Author: Jennifer S. Kennett
I recently lamented to a friend of mine about my challenges starting a parenting blog. “I’d be a better parenting blogger if my 14-year-old would just misbehave a little more!” Needless to say, my friend howled with laughter at my comment—I mean, who *wants* their teenager to act up more?!
I guess it was kind of ridiculous to want a more challenging teenager just so I have fodder for my writing. And it’s not like my teen never annoys me or pushes my buttons. It’s just that she is pretty even-tempered, reasonable, and we have very open communication between us. Both my kids are pretty easy to parent, and while I generally think I won the genetic lotto jackpot, I think some of it can actually be chalked up to—gasp—my parenting.
My parenting starts with a philosophical foundation which comes from my own mother, who was an early childhood educator when I was a child. In 1976, she wrote an essay entitled “The Accepting Relationship”. The introductory paragraph is the best summation of the parenting philosophy that both she and I share.
To accept another is to approve of who he is, not of what he does or has. To accept someone is to appreciate the worth of his being, even when you disapprove of his acts, disagree with his opinions, or dislike his feelings. It is to act in a way that validates his being, that says ‘you are OK’, that allows him to feel his own real feelings and to control whatever is his to control. To accept another is to trust in his capacity for growth and to act so as to nurture his potentialities and facilitate his development.
I have built upon this foundation with a knowledge of child development. I happened to have learned some of this from my university education, but it also came from reading parenting books and seeking out the advice of other parents. From there, I added some specific and conscious parenting strategies.
First, I kept my end goal in mind – since I wanted to end up with self-aware, self-confident and self-reliant young adults, I looked for opportunities for them to practice being these things. As a result, I offered my children developmentally appropriate choices whenever possible. Clearly, asking my four year old to decide when she wanted to go to bed would not have been developmentally appropriate (despite the fact she probably would have loved the chance to stay up until all hours). And when things didn’t work out the way my children wanted them to, instead of lecturing them, telling them what went wrong, or telling them why they messed up, I asked them questions. I call it parenting by the Socratic Method. It’s amazing how much more powerful it is for our children to put into their own words what went wrong. Suddenly they have ownership over not only their successes, but their mistakes. By giving my child choices, I am trusting my child’s capacity for growth.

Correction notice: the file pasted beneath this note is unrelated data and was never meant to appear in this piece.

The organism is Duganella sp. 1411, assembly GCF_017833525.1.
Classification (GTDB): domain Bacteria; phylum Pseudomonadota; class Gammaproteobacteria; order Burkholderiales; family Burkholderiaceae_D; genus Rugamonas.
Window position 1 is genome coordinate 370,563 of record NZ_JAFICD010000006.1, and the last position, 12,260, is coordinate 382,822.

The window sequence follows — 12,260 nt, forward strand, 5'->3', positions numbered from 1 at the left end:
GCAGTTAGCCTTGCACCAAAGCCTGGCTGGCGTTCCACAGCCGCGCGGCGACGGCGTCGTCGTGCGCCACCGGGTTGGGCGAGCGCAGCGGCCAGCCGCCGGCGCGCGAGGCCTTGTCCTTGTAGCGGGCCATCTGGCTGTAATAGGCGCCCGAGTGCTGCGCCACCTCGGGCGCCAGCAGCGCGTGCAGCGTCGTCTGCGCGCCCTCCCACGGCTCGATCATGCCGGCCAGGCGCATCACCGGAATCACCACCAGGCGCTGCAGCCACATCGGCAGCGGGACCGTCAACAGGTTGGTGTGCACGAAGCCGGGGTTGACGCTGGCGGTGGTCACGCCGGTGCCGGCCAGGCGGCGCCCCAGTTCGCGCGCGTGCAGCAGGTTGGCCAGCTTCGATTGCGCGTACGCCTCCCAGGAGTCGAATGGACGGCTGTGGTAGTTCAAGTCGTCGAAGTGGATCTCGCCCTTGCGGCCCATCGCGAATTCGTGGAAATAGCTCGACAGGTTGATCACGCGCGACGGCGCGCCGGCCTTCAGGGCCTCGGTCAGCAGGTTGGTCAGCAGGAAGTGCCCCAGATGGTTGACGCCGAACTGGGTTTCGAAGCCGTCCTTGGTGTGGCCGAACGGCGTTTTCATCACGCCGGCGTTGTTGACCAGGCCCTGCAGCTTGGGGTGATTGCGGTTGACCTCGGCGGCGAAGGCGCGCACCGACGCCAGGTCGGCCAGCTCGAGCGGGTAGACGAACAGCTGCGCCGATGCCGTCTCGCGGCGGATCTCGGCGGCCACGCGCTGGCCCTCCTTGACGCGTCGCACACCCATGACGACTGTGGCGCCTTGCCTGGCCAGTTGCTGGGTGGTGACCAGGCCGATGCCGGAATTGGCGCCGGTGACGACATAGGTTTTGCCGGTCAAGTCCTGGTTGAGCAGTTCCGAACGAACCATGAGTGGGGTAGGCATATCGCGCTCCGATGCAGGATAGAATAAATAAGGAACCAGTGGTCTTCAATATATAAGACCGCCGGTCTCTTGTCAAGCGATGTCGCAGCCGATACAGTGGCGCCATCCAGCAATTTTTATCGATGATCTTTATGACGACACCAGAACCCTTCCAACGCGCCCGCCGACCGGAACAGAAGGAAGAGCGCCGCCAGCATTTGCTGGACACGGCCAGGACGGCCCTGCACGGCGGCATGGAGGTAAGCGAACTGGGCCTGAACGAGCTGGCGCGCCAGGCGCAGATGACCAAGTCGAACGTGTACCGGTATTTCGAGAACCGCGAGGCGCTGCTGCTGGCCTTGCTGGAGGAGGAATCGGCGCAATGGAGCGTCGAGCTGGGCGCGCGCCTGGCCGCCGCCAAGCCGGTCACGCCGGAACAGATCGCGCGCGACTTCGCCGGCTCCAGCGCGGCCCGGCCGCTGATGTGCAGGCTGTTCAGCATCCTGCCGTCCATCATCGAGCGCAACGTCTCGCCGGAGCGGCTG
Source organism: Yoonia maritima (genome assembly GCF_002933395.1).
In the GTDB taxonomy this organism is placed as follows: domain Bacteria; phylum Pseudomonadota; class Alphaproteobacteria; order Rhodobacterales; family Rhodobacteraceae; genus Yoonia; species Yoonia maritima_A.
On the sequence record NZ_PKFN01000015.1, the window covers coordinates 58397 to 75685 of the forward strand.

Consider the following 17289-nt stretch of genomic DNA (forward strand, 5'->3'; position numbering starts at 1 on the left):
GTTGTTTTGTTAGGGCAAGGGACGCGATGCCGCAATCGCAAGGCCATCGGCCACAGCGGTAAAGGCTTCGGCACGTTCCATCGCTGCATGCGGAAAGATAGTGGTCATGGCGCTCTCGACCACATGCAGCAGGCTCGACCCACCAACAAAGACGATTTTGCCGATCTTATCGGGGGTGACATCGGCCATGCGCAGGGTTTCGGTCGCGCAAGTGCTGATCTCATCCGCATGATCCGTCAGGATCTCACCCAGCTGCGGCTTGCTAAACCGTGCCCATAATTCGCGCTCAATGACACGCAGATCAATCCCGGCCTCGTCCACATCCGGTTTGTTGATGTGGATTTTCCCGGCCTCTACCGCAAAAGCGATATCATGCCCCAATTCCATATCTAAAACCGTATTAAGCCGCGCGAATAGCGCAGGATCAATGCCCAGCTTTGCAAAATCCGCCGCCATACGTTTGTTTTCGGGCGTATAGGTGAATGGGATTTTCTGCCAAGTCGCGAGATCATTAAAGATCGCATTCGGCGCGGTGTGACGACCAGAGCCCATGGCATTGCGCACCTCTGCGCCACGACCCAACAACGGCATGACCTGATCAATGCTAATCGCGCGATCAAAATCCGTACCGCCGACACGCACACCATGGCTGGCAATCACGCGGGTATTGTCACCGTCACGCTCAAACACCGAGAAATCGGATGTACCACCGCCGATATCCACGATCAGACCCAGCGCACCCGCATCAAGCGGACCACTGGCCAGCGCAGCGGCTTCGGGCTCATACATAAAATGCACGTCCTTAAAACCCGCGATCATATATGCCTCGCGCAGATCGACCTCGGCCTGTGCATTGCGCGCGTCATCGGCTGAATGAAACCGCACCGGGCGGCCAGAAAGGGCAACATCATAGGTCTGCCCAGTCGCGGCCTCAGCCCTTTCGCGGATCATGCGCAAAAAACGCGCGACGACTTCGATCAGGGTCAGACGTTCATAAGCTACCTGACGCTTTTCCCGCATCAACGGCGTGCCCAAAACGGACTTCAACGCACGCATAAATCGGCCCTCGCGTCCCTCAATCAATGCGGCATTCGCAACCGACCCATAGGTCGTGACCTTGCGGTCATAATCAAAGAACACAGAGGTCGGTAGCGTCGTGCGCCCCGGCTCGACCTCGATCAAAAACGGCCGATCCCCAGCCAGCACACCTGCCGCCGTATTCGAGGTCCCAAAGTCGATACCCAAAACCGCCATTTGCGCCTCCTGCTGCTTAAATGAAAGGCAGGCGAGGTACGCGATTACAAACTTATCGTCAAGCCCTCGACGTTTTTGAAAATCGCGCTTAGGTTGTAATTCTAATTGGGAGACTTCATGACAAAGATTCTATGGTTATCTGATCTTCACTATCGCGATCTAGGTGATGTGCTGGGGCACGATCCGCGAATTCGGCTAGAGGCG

Second, I took every opportunity to celebrate the unique and special qualities of my child. I don’t mean that I praised my child for her natural skills as much as I shared my *reaction* to her skills. A child hears “You are a great dancer” differently than she hears “I really enjoyed your ballet performance”. It also meant that I respected and honored my child’s sense of self, even if it didn’t always match my own. When my daughter was 11, she announced that she wanted to be a mathematician. Instead of assessing the practicality of her choice, I asked her about what she imagined being a mathematician would be like for her. I shared in her excitement and entered into her fantasy world without judgment or identifying the possible roadblocks. It seemed unfair to point out all the ways in which being a mathematician might not fit my vision of who she would become. Celebrating my child is my way of nurturing her potentialities.
Third, I maintained a genuine curiosity about my child’s experience and her intentions. I tried to keep empathy at the forefront. I reminded myself that the world can be a confusing and scary place for someone who doesn’t have experience or abstract reasoning. It’s important to keep asking myself, “How is her experience right now affecting her ability to feel safe and secure? What can I do to ensure that she knows that she is loved, trusted and accepted?” And when she behaves in ways that are outside my values and expectations, I ask myself, “What is her intention right now? Did she *mean* to say or do something hurtful? Is this a case of she is feeling defensive/threatened/etc. or does she lack experience/awareness of how her words or actions may be received?” By keeping my child’s experience in mind, I think I am more likely to identify the underlying why of her behavior in the here and now. It means I am less likely to ascribe character traits to specific situations. In other words, I am less likely to use phrases such as “You always…” and “You never”. Being curious means I am appreciating the worth of my daughter’s being.
Now that my daughters are teenagers, I have started thinking about what they may consider to be the essential ingredients in a good parenting recipe. How will they look back on their experience as children? Will they agree with my essential parenting ingredients? What about you? What are your essential parenting ingredients? Please share in the comments below.